REVIEW: Here’s to more visits from the Henschel String Quartet

Ipswich Chamber Music Society, Ipswich School, Saturday, January 22

ON paper, the programme chosen by the Henschel String Quartet looked rather light-weight. After all, this is a quartet with an international reputation for seriously substantial music-making.

However, I should have had more faith in their choices.

They began with Haydn’s nicknamed “Joke” Quartet, which in other hands can seem a pleasant but trivial piece. In this performance, the urgency and some strongly jagged rhythms made it clear the “joke” only applied to the several false endings of the last movement.

The revelation of the evening was the Quartet No 1 by Ervin Schulhoff. Composed in 1924-25 it is a highly dramatic and varied piece with some extraordinary technical effects, not least the ending.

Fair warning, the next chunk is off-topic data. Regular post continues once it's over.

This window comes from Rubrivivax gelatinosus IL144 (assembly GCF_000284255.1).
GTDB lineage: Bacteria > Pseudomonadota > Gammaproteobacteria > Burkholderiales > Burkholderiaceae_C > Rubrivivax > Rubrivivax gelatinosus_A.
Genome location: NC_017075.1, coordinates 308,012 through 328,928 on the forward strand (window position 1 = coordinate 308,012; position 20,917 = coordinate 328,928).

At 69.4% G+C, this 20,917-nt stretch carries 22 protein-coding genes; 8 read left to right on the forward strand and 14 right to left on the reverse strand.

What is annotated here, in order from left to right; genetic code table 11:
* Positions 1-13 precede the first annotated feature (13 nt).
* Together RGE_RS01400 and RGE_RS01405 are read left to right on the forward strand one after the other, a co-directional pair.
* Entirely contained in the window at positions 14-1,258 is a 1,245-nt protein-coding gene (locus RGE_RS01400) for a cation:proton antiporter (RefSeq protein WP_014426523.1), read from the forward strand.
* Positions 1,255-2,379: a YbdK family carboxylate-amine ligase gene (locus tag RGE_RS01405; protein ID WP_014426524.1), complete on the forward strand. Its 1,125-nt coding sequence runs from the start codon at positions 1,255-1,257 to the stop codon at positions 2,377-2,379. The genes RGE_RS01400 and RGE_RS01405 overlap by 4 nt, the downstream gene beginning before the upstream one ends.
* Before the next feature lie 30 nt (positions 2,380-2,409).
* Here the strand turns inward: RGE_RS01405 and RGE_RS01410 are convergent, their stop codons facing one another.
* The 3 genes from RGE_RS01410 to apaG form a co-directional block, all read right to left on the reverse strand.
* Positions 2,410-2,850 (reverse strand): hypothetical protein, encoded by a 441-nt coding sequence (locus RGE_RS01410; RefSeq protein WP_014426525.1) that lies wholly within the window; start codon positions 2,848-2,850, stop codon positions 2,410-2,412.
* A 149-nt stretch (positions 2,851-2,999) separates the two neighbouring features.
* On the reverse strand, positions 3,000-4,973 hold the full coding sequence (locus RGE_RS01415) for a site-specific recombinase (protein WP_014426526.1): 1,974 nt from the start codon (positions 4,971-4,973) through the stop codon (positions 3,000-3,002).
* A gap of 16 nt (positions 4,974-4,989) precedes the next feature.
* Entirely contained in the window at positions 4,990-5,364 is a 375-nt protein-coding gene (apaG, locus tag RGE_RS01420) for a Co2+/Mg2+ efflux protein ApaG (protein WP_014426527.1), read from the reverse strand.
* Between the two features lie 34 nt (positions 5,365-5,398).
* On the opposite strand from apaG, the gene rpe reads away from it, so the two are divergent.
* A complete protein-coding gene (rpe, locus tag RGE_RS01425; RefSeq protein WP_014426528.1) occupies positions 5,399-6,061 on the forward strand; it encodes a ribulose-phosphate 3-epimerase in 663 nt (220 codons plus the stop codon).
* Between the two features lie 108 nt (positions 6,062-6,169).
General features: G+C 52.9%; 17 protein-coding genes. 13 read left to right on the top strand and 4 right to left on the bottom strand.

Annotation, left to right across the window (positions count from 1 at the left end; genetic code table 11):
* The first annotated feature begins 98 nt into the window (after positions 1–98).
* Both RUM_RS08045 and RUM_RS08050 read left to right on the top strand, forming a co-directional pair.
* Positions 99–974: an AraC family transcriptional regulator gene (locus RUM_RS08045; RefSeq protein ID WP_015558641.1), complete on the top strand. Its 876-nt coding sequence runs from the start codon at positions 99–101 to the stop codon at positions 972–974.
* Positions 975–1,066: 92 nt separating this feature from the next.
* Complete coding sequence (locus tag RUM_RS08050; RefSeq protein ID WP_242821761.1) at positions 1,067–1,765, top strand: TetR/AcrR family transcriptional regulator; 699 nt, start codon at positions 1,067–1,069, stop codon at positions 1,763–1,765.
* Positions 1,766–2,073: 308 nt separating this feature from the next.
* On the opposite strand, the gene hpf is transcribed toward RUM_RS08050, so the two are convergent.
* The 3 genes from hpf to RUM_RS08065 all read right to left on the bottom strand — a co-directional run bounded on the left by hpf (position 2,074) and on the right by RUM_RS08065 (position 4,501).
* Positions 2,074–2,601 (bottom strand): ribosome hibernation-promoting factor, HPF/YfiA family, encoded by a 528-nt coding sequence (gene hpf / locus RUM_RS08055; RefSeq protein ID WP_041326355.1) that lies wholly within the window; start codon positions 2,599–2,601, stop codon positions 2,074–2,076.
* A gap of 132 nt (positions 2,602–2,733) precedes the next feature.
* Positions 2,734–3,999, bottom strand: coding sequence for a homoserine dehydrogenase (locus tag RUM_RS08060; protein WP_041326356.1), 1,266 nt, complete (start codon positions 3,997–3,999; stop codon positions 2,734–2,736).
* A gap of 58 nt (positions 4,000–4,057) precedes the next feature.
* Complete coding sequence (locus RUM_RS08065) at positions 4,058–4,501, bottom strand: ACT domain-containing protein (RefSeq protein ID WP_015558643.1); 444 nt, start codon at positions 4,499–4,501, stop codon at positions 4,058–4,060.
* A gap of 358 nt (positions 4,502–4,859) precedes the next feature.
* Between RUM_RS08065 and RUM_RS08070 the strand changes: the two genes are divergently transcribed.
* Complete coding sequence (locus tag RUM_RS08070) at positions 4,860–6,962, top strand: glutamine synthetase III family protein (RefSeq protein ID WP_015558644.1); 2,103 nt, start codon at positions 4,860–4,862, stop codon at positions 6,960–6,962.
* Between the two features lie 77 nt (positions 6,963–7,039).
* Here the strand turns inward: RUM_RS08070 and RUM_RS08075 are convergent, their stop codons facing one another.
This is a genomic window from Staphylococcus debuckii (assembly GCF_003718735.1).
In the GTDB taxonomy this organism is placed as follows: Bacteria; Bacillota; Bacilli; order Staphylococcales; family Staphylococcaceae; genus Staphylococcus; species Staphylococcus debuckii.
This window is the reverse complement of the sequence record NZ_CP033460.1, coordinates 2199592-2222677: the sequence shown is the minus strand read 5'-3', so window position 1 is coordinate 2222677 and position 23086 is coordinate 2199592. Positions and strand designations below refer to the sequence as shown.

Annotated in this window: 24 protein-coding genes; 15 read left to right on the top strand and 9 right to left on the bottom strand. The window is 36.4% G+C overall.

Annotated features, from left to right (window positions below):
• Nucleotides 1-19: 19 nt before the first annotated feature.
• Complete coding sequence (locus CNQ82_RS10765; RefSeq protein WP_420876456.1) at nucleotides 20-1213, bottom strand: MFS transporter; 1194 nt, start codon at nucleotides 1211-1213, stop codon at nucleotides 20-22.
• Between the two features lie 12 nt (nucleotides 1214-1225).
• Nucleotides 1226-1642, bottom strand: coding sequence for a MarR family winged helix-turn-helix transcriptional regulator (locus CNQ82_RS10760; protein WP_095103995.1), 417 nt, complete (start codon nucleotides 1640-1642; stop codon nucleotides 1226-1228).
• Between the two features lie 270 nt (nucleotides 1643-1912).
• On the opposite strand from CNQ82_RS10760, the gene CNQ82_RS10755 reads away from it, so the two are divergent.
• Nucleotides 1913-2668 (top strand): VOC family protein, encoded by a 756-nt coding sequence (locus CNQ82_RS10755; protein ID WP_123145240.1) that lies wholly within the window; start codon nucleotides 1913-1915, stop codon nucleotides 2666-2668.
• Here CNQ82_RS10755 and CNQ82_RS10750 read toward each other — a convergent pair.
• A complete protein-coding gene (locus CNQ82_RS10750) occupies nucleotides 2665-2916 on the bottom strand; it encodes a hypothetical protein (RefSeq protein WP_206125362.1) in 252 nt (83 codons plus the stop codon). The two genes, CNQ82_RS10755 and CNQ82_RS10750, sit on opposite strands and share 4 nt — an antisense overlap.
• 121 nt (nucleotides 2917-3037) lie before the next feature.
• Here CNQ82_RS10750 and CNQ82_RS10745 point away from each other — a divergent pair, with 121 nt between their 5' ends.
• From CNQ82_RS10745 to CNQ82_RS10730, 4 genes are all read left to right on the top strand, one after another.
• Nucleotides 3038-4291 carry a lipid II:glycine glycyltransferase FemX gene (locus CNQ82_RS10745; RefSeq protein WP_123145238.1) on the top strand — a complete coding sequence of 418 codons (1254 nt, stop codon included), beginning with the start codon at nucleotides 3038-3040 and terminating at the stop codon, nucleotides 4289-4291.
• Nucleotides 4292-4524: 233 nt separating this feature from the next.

Against a shimmering mesh of harmonics, the cello’s steady heart-beat pauses, restarts, pauses and finally stops. The young composer, a Czech, could not have known of course that he would die of tuberculosis in a Nazi concentration camp.

For the audience, it seemed all the more poignant that Schulhoff’s work lives on.

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Mendelssohn’s richly resonant Quartet in E minor rounded off the concert in a more predictable but satisfying way.

The Henschel’s visitors from Germany, superbly led by Christoph Herschel, are always a pleasure to hear – big-toned and mellow. They have won many admirers in Suffolk as evidenced by the capacity audience. I hope they will make many more return visits.

NEIL SALMON